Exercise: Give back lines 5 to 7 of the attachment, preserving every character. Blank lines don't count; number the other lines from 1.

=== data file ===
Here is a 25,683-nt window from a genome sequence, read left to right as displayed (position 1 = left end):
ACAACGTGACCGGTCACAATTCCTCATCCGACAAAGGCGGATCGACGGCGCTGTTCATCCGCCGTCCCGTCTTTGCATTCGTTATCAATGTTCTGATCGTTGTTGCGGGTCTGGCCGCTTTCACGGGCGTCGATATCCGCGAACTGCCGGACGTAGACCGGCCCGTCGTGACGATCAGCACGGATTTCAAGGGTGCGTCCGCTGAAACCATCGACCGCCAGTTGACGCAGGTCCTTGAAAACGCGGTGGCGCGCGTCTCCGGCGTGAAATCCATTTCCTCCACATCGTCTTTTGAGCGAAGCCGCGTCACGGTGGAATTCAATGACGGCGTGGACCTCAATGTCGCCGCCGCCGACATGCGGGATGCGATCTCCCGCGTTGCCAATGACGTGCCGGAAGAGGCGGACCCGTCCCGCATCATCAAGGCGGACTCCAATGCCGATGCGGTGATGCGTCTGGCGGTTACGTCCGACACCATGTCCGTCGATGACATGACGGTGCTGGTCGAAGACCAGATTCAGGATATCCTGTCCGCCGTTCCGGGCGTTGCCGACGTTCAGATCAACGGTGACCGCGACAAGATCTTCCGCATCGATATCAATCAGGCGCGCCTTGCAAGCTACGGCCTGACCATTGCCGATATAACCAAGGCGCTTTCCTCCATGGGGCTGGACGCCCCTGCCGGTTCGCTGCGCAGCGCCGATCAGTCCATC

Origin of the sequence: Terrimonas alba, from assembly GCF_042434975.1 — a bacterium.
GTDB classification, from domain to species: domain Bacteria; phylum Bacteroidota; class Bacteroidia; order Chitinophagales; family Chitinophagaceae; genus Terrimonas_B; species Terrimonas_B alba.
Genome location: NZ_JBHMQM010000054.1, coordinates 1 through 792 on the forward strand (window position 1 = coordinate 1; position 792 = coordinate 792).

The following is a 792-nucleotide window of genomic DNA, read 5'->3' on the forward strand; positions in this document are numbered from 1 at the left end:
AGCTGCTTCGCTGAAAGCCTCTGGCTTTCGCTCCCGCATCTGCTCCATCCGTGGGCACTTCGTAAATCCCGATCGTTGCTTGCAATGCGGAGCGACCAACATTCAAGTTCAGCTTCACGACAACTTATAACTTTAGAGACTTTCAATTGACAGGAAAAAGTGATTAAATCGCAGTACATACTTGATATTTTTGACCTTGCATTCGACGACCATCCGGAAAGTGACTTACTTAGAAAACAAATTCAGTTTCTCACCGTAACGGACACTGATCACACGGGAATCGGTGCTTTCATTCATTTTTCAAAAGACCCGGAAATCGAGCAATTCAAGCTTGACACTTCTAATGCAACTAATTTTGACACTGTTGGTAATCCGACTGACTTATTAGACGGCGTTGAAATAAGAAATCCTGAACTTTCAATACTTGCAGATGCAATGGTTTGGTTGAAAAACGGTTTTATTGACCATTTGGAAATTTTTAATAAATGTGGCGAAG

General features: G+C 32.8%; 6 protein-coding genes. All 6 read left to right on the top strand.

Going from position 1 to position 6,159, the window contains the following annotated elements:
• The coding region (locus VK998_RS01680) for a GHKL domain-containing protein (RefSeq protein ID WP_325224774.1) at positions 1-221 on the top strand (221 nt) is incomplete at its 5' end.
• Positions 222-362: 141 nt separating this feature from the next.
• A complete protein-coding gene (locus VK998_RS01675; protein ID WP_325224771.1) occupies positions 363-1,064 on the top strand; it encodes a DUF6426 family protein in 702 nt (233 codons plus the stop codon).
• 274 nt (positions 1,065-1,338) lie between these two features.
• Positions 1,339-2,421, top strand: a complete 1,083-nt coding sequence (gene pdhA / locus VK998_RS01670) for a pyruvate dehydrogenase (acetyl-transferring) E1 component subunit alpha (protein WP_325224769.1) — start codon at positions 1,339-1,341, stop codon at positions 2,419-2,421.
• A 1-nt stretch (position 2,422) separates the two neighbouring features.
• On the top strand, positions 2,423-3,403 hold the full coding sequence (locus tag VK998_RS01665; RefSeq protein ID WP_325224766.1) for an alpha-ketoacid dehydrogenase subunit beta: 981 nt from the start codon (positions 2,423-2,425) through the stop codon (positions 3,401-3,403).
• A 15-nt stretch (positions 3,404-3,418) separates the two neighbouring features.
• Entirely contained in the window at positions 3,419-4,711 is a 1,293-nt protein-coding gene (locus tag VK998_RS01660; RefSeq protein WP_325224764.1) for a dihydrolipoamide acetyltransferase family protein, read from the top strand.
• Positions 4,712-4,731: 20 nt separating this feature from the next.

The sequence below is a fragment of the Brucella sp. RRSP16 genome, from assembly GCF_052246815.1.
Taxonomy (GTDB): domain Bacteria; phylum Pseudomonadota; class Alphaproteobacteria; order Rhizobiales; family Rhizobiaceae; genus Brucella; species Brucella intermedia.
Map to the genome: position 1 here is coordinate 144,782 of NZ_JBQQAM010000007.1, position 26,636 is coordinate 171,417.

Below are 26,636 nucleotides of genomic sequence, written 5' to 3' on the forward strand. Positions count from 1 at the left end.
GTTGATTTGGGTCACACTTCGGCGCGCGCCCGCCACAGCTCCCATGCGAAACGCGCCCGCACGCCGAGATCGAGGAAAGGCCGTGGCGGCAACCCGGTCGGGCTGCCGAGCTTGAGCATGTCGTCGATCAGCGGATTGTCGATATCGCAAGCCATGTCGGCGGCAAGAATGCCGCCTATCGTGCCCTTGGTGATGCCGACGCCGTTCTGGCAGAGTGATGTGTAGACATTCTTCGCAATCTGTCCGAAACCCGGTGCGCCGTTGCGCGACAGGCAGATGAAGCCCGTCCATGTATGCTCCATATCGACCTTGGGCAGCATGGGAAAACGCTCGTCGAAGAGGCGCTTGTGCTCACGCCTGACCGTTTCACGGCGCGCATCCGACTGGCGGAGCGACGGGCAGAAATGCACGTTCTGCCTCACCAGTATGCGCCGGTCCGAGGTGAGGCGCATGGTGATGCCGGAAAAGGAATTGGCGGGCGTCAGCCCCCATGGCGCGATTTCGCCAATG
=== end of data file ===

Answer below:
Genome location: NZ_JBHMQM010000054.1, coordinates 1 through 792 on the forward strand (window position 1 = coordinate 1; position 792 = coordinate 792).

The following is a 792-nucleotide window of genomic DNA, read 5'->3' on the forward strand; positions in this document are numbered from 1 at the left end:
AGCTGCTTCGCTGAAAGCCTCTGGCTTTCGCTCCCGCATCTGCTCCATCCGTGGGCACTTCGTAAATCCCGATCGTTGCTTGCAATGCGGAGCGACCAACATTCAAGTTCAGCTTCACGACAACTTATAACTTTAGAGACTTTCAATTGACAGGAAAAAGTGATTAAATCGCAGTACATACTTGATATTTTTGACCTTGCATTCGACGACCATCCGGAAAGTGACTTACTTAGAAAACAAATTCAGTTTCTCACCGTAACGGACACTGATCACACGGGAATCGGTGCTTTCATTCATTTTTCAAAAGACCCGGAAATCGAGCAATTCAAGCTTGACACTTCTAATGCAACTAATTTTGACACTGTTGGTAATCCGACTGACTTATTAGACGGCGTTGAAATAAGAAATCCTGAACTTTCAATACTTGCAGATGCAATGGTTTGGTTGAAAAACGGTTTTATTGACCATTTGGAAATTTTTAATAAATGTGGCGAAG